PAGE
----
England’s Country Children

When the last transport sailed out of New York harbor on November 25th, 1783, the British left behind more than 13 newly independent colonies. They left an infrastructure that formed the basis of the newly created United States.

What our Founding Fathers inherited, after eight years and four months of war, was not perfect by any standard. The former British subjects were venturing into a brave new world as they created a new country.

British rule since 1620 (the arrival of the Mayflower), as much as the colonists disliked it, provided the foundation. The Founding Fathers weren’t starting with a clean sheet of paper.

Each of the Thirteen Colonies had a representative legislature and an executive branch in the form of a Royal Governor’s office. Each colony had a court system, laws that governed commerce, and, amazingly enough, a postal system that in 1783, routinely delivered mail from New York to Philadelphia in less than two days. One could send letters up and down the coast with reasonable assurance it would be delivered within a week or two. We also had 18 universities that were founded before the revolution began and some had law and medical schools. We also had a vibrant and very, very free press.

What the new United States didn’t have was a stable currency, or a central bank or a strong central government. Yes, the economy was a mess, the Continental Congress was deeply in debt to its own citizens and to the Dutch, French and Spanish, all of whom paid for our independence.

The yoke of British rule was gone leaving the Thirteen Colonies with more positives than negatives. Most important the Founding Fathers were committed to making the new republic work. Within five years, the U.S. Constitution, the longest-serving document of its kind in the world, was ratified, and the U.S. was off to the races.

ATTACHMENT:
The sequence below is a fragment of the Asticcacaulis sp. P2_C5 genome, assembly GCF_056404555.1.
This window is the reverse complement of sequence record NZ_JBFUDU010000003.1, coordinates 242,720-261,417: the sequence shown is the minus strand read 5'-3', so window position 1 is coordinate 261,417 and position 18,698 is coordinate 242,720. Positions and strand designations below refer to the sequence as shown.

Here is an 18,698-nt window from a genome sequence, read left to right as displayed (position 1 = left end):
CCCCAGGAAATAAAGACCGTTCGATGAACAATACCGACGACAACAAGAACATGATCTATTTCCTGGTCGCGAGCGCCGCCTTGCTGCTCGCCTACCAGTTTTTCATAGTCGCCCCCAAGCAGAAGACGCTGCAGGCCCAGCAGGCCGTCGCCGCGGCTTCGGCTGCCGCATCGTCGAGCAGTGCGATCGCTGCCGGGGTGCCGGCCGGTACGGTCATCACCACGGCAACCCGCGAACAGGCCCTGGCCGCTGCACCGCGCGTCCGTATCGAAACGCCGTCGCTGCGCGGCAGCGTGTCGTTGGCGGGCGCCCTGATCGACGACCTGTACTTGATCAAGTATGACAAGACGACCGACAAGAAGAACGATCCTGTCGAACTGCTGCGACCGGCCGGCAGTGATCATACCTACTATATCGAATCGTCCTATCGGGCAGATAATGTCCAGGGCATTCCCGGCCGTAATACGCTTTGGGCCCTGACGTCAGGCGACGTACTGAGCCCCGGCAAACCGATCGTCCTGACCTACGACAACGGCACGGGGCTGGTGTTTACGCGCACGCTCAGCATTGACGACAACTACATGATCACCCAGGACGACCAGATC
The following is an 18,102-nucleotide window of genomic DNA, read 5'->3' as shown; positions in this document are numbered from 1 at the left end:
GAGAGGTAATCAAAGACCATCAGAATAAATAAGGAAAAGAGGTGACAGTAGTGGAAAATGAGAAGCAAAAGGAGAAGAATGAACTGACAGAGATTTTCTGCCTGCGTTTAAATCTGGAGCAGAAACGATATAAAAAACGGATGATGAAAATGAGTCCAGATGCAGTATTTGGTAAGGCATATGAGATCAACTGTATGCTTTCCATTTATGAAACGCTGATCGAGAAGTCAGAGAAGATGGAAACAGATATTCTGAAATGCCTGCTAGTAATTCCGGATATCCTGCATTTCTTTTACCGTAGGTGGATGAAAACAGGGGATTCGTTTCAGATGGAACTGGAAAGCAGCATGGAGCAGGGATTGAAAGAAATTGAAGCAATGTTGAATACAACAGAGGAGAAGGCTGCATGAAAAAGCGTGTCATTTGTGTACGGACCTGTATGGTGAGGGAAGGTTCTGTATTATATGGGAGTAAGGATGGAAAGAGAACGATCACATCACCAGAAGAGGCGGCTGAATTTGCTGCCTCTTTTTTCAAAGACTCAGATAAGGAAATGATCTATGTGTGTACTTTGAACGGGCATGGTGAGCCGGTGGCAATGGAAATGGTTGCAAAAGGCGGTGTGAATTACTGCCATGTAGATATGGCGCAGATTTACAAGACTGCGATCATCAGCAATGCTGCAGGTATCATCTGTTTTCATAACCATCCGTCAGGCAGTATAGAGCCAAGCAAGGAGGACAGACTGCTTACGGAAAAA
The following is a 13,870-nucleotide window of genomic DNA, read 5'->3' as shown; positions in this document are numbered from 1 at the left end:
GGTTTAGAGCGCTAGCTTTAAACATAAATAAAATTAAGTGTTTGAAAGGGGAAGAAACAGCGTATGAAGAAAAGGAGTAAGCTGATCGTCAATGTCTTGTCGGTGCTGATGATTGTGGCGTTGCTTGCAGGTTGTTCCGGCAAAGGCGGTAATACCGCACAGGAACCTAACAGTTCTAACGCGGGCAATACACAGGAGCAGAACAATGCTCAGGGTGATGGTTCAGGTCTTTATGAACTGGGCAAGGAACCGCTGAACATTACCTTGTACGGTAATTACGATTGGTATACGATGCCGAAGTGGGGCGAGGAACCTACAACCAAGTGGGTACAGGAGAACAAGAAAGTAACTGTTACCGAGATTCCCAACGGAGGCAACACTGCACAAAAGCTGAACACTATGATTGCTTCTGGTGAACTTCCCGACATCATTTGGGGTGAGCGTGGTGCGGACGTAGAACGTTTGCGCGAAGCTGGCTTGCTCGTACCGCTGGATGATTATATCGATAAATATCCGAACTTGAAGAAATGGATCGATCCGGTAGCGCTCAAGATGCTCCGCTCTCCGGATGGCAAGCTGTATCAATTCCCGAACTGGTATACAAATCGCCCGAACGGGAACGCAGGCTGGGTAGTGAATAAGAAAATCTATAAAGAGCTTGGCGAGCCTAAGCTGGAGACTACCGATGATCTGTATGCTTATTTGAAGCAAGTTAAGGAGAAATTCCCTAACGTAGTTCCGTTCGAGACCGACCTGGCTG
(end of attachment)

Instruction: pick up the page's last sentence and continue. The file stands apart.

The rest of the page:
The legacy that the British left the new United States goes underappreciated. Without the infrastructure, the new U.S. would have had a much more difficult time becoming established and successful. In many ways, what British colonial policy left us was a precursor to what was to come in the 1840s.

One can make an argument that the British Parliament saw the success of the U.S. and encouraged its colonies to have a “responsible government” that enabled the colony to be self-governing. The change in attitude was also in England’s self-interest to nip future rebellions in the bud.

Note, however, that representation in how England formulated colonial was not part of the new policies. As it could in the 1770s, Parliament could pass legislation without input from the affected colony.

The first to have a “responsible government” was Canada which initially formed with Nova Scotia and what is now known as Ontario in 1848. The former penal colony known as Australia was next when Western Australia, South Australia, New South Wales, Tasmania, and New Zealand were granted self-government under the Australian Constitutions Act of 1850.

Time and space of this blog does not allow a detailed discussion of what and how this happened, but suffice it to say that by 1907, New Zealand was “independent” of Australia, and in 1910, South Africa had self-rule. This left the crown jewel of the British Empire, India as the biggest colony still under British rule. In 1947, India became independent. As with the Thirteen Colonies in 1783, the British left behind an infrastructure that enabled India to transition to independence and self-governance.

What is interesting to note is that as former British colonies became independent, the majority did so without conflict. This is a testament to the British who, while they ruled them, put in place the infrastructure that enabled them to succeed as countries.

For this, the Brits are the mother country to many of the world’s democracies. I don’t believe that British leaders were farsighted enough to plan it this way, it happened because of policies that made it easier to rule their empire and generate wealth for England.

British Empire Flag circa 1921 courtesy of the Royal Museum Greenwich

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